While burgers and beer have always been two items often consumed together, fast food chains have generally offered one, not the other.
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That's likely because while it's possible to have a brew with a burger at a backyard barbecue or at a casual sit-down restaurant/sports bar, most fast food joints don't have alcohol of any type on the menu. Despite that Wendy's (NASDAQ: WEN) has followed rivals Carl's Jr. and Hardee's (both owned by the same parent company) into offering a beer-infused burger.
For Wendy's, it's only a small test, but like Sriracha, Doritos, Cheetos, and other flavors fast food chains have experimented with, beer is a familiar taste many people enjoy. Combining well-liked tastes with menu items has proven to be a winning formula for a number of chains and there's no reason to think it won't work at the place famous for its square patties.
What is Wendy's doing?
A Wendy's in Houston, Texas has been offering a Bacon & Beer Cheeseburger, GrubGrade reported. The new menu item includes the burger, applewood-smoked bacon, beer cheese spread, caramelized onions, and a pretzel bun. The burger on its own cost $5.29 while it's being sold as part of a combo with fries and a drink for $7.19.
Carl's Jr. and Hardee's were the first to offer a beer-flavor-infused burger. Image source; Hardee's/Carl's Jr.
What are other chains doing?
Wendy's is not alone in mixing beer and burgers. Carl's Jr. and Hardee's have partnered with Anheuser Busch Inbev (NYSE: BUD) to create the Budweiser Beer Cheese Bacon Burger. Served on a brioche-style bun, the new burger includes a charbroiled, grass-fed, all-natural beef patty "piled high" with thick-cut Applewood-smoked bacon, lettuce, tomato, caramelized onions and Swiss cheese, according to a press release. The burger is then topped with Budweiser beer cheese sauce -- a hot and creamy cheddar cheese sauce blended with the classic taste of America's No. 1 full-flavored lager. The two sister chains also now serve fries topped with the same hot beer cheese sauce and sprinkled with crumbled bacon.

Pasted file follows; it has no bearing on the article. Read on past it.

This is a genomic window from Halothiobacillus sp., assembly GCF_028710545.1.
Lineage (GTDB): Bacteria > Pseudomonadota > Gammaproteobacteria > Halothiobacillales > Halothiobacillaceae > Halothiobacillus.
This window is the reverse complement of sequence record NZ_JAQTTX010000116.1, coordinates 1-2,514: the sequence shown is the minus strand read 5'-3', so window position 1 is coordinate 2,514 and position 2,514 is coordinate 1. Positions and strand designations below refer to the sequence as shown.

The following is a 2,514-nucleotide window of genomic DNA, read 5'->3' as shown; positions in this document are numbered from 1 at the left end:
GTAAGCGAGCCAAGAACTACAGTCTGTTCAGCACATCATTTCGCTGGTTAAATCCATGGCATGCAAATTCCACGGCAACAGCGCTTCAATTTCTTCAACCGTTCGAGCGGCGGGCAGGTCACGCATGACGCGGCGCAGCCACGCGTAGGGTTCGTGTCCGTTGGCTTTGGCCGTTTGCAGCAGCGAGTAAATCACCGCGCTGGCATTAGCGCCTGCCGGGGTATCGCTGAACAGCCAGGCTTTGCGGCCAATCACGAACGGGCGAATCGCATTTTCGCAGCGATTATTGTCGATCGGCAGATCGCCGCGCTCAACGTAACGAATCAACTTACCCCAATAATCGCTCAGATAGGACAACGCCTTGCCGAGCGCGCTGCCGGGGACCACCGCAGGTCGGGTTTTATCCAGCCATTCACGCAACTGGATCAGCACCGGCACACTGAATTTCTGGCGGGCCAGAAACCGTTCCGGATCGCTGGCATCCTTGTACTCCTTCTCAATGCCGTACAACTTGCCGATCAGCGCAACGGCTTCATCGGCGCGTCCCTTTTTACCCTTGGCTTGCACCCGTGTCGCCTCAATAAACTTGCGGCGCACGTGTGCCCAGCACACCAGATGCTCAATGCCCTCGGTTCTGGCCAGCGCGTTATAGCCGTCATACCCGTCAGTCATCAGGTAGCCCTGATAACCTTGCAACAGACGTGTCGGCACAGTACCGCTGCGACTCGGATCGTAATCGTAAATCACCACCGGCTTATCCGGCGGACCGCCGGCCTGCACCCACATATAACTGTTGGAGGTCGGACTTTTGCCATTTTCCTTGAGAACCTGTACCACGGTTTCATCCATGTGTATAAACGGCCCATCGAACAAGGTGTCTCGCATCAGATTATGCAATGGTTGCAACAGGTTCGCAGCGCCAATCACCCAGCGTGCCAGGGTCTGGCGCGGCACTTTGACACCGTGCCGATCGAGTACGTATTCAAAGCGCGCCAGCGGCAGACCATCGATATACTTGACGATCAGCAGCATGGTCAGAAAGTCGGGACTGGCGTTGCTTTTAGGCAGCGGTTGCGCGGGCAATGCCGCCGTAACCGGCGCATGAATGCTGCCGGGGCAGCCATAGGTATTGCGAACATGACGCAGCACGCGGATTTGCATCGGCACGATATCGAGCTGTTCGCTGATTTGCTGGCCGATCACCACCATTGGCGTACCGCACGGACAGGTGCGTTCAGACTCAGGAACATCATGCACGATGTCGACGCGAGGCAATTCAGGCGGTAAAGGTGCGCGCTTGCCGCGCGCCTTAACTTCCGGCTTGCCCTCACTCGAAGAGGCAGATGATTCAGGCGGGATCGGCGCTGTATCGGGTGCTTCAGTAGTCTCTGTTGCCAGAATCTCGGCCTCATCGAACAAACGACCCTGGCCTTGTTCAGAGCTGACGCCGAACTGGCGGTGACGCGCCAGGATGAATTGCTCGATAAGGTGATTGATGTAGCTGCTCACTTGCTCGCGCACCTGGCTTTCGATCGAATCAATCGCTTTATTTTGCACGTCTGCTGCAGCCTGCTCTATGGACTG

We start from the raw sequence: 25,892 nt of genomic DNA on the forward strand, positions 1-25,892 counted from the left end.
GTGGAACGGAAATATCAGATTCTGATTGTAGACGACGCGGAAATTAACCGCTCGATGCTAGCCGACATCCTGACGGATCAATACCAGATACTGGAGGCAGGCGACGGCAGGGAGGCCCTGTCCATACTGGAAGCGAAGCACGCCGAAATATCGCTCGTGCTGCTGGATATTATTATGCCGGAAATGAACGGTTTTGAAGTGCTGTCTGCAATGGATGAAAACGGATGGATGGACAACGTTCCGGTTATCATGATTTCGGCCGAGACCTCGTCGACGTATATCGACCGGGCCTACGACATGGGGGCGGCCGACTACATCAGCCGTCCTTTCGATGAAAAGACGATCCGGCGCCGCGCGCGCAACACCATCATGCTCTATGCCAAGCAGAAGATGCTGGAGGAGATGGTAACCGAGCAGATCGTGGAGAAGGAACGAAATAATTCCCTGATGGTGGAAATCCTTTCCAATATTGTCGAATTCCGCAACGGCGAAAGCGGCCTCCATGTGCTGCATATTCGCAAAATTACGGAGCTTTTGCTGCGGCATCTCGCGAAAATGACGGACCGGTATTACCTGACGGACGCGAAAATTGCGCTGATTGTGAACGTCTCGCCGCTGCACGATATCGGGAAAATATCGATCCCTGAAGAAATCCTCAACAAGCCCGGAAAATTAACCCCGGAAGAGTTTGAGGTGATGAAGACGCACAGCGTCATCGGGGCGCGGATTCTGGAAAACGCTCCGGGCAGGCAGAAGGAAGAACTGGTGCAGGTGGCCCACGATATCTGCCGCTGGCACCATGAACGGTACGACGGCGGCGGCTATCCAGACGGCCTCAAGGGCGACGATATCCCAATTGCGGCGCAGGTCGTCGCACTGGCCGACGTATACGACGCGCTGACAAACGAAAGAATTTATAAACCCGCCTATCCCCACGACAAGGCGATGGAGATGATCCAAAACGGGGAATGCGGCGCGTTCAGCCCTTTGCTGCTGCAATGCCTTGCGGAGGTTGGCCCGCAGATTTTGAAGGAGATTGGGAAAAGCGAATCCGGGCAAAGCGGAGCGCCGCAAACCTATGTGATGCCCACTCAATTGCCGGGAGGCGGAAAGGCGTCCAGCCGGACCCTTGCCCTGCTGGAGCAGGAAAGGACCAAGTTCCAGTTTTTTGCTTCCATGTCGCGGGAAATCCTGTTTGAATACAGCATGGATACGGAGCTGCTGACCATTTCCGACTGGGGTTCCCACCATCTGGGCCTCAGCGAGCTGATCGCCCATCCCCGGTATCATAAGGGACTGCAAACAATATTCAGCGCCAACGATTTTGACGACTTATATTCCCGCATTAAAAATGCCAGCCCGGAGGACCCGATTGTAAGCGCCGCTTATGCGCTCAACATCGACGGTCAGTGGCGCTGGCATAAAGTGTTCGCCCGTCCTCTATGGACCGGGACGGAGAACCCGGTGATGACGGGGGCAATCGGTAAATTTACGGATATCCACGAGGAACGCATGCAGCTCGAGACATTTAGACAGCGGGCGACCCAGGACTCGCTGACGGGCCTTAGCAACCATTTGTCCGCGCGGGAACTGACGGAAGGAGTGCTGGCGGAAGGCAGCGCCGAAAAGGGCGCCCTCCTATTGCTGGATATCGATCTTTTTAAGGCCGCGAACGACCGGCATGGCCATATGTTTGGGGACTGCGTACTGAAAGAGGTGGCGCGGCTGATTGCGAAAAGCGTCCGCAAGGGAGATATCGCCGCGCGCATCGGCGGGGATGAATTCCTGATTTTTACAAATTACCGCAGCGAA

In addition to what Wendy's and Carl's Jr./Hardee's have been doing, Red Robin (NASDAQ: RRGB) has sort of a reverse take on the trend. Instead of a beer-inspired burger it has introduced a burger-inspired beer.
The fast-casual chain has partnered with New Belgium to create Grilled Pineapple Golden Ale, a special release beer inspired by Red Robin's famous Banzai Burger. The recipe for the Banzai Burger features a fresh, fire-grilled patty glazed in teriyaki, topped with grilled pineapple, cheddar, lettuce, tomatoes and mayo on a sesame seed bun. To accurately capture the unique components of the burger, New Belgium developed the beer to complement the burger's teriyaki and pineapple flavor profile, according to a press release.
"Our collaboration with New Belgium to create the Grilled Pineapple Golden Ale showcases our creative approach to innovation," said Red Robin Chief Marketing Officer Jonathan Muhtar, "We are excited to tap into beer lovers' craving for unique beer offerings and complement the Banzai burger, one of our most popular burgers, in an entirely new and refreshing way!"
Is this the next big thing?
There have been some very big hits mixing familiar flavors with fast food menu items. The problem here is that while making a taco shell out of Doritos appeals to all ages -- and kids might drag their parents out to try it -- a beer-infused burger would automatically skew adult. Even though these burgers are non-alcoholic and suitable for all ages, they're not likely to appeal to demographics not used to mixing the two flavors.
Wendy's is smart to test this burger, because it's easy to see an audience for it, but also reasonable to think it might have limited appeal. Carl's Jr./Hardee's made a strong move partnering with Budweiser and Wendy's may want to consider a similar deal before rolling this idea out nationwide.
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Daniel Kline has no position in any stocks mentioned. He prefers 1 p.m. football games. The Motley Fool owns shares of and recommends Anheuser-Busch InBev NV. Try any of our Foolish newsletter services free for 30 days. We Fools may not all hold the same opinions, but we all believe that considering a diverse range of insights makes us better investors. The Motley Fool has a disclosure policy.
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